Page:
Monthly: January 2010

Mar 27, 2017 by

Book review: The Boy from the Burren

The Boy from the Burren
Sheila Gilluly

Aengus, a hard-bitten young thief with a gift for sand painting, expects a fine new life of adventuring when his drunken father sells him to Bruchan, a wandering storyteller. But instead of illustrating his new master's tales at fairs, Aengus finds himself embroiled in a desperate secret war. For Bruchan leads an embattled religious community which is fighting to keep alive its hidden knowledge and ancient way of life. Threatening them are the fanatical Brotherhood of the Wolf, servants of the Wild Fire, who ruthlessly hunt all such heretics. Schooled by his master in weapons, arcane art, and the proud history of his people, can the boy from the Burren find a way to save himself and all he has grown to love, or will one spill of his colored sands unleash the ravaging Fire?

I received a free copy of this book in exchange for an honest review through LibraryThing’s Early Review program.

In a lot of respects, I don’t think this book has aged well. The cast is so entirely male cast that when you finally hear a female voice it’s very clearly a plot point. The story is told in the first person with occasional fourth wall breaking comments about how long ago it all happened, which are irritating and distracting. There’s a preponderance of made-up words and celtic symbolism that just feels cliche.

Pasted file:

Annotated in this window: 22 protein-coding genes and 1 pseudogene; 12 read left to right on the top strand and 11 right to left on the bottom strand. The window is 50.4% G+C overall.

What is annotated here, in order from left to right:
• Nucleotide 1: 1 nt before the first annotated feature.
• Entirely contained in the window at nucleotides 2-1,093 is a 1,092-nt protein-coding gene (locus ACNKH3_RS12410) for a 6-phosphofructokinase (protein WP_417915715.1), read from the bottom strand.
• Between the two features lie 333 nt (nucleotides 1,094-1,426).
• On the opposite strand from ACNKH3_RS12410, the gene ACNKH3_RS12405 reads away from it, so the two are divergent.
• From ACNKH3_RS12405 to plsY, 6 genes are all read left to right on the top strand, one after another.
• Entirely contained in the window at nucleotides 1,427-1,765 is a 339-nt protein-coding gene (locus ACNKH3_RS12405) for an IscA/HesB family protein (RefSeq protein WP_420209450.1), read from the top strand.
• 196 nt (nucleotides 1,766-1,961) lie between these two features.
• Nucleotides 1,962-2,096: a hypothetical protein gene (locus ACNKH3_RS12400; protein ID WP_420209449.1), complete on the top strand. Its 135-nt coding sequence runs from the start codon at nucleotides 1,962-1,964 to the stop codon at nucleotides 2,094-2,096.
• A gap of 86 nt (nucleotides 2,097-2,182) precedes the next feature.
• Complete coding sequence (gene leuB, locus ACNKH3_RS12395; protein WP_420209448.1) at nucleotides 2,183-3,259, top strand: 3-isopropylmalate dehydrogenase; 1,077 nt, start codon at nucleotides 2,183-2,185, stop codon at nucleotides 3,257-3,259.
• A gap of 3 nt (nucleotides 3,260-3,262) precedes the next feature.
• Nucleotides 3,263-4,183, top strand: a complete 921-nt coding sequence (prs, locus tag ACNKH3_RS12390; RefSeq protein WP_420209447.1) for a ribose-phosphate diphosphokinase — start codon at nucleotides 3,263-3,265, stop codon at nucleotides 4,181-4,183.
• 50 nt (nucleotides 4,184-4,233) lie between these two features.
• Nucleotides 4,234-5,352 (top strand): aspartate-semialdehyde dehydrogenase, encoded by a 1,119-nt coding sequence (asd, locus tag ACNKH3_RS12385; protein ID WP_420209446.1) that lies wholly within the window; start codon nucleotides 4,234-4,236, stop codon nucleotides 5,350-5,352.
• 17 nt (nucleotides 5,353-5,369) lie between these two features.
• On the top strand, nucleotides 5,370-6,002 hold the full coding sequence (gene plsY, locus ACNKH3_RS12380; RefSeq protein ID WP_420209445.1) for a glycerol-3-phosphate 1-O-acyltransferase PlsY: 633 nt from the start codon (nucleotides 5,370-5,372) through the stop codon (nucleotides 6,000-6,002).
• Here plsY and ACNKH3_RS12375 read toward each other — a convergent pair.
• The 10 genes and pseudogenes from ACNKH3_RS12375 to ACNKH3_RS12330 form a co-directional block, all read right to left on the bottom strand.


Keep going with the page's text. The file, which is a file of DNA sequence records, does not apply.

What annoyed me most, though is that the mentor characters talk in thees and thous. It’s presumably meant to make them sound wise, but just makes them sound arrogant if you know the actual difference between thee and you. Thee is familiar, you is respectful, so to have a character who refers to everyone as thee while they call him you suggests an imbalance of respect, which is clearly not what the author was going for. Not only that, but it’s deeply distracting (partly because I spent half the dialogue trying to figure out if it was being used correctly and what that implied) and lends nothing to the characterisation. As a new edition of an older book, it would have been nice if a new editor had suggested these be edited out.